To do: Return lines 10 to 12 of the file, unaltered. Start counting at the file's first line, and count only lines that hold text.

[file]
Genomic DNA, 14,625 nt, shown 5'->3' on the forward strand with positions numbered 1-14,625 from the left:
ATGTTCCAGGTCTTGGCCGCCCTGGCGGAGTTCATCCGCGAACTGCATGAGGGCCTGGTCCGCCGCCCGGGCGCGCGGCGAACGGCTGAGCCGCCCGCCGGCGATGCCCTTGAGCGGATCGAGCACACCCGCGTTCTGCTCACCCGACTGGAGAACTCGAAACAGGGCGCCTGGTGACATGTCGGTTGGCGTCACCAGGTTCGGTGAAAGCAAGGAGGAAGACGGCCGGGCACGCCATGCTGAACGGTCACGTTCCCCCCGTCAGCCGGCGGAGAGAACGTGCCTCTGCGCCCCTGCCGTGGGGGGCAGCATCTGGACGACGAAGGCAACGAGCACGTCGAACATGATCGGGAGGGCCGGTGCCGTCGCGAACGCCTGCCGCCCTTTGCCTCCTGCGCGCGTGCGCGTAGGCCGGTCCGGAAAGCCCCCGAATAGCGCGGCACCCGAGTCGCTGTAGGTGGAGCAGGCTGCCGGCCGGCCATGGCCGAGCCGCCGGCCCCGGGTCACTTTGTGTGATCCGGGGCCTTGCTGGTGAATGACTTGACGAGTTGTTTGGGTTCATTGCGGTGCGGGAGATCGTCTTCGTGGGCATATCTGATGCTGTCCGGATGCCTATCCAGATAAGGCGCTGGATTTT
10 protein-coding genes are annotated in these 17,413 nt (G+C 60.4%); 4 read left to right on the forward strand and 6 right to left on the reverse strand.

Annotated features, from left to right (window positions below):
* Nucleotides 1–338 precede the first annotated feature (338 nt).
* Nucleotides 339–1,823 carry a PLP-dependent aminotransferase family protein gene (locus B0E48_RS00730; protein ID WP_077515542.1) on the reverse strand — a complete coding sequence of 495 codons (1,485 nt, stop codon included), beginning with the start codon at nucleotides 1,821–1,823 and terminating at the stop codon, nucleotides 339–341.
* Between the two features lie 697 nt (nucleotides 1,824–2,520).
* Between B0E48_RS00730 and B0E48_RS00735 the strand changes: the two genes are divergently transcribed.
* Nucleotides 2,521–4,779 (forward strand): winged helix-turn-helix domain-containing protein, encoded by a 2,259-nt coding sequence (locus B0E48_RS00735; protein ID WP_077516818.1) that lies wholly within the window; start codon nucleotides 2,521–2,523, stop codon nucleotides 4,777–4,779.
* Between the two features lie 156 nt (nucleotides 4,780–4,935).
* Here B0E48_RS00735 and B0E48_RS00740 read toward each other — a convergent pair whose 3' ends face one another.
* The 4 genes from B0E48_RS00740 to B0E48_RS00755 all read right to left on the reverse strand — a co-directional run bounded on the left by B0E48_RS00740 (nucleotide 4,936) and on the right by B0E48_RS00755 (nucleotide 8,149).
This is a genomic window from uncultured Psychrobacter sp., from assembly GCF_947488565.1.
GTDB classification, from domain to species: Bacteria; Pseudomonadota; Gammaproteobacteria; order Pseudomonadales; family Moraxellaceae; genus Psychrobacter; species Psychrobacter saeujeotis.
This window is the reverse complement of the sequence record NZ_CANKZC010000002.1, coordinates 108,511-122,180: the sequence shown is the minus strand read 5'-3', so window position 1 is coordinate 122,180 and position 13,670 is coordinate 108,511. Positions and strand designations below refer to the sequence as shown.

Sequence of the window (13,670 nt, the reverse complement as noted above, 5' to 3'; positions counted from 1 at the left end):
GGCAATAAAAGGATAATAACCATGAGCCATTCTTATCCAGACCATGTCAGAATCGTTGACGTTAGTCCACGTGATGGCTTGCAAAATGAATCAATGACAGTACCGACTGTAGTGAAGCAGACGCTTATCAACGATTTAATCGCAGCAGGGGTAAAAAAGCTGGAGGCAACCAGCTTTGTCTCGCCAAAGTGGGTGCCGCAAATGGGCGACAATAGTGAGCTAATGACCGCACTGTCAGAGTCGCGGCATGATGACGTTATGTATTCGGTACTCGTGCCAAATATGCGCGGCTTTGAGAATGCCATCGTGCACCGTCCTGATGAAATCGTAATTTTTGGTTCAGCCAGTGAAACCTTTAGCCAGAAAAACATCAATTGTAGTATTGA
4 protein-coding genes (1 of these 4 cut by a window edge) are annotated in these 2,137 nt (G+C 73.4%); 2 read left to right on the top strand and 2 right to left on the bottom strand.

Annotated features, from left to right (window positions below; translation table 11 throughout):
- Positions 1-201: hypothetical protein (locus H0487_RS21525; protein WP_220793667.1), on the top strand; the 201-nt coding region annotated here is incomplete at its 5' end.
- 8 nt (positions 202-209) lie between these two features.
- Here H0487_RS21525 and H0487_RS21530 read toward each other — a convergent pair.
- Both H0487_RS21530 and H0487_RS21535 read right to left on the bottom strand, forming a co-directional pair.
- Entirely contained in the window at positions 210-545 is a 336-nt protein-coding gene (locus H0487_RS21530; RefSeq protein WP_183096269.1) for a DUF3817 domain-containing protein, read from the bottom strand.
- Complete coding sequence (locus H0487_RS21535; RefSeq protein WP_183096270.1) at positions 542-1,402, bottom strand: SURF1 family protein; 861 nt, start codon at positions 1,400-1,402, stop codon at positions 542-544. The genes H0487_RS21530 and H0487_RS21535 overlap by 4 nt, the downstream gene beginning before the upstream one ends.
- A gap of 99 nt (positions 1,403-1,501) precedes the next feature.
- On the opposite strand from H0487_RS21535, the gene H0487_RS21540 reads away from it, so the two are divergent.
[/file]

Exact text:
* Between the two features lie 156 nt (nucleotides 4,780–4,935).
* Here B0E48_RS00735 and B0E48_RS00740 read toward each other — a convergent pair whose 3' ends face one another.
* The 4 genes from B0E48_RS00740 to B0E48_RS00755 all read right to left on the reverse strand — a co-directional run bounded on the left by B0E48_RS00740 (nucleotide 4,936) and on the right by B0E48_RS00755 (nucleotide 8,149).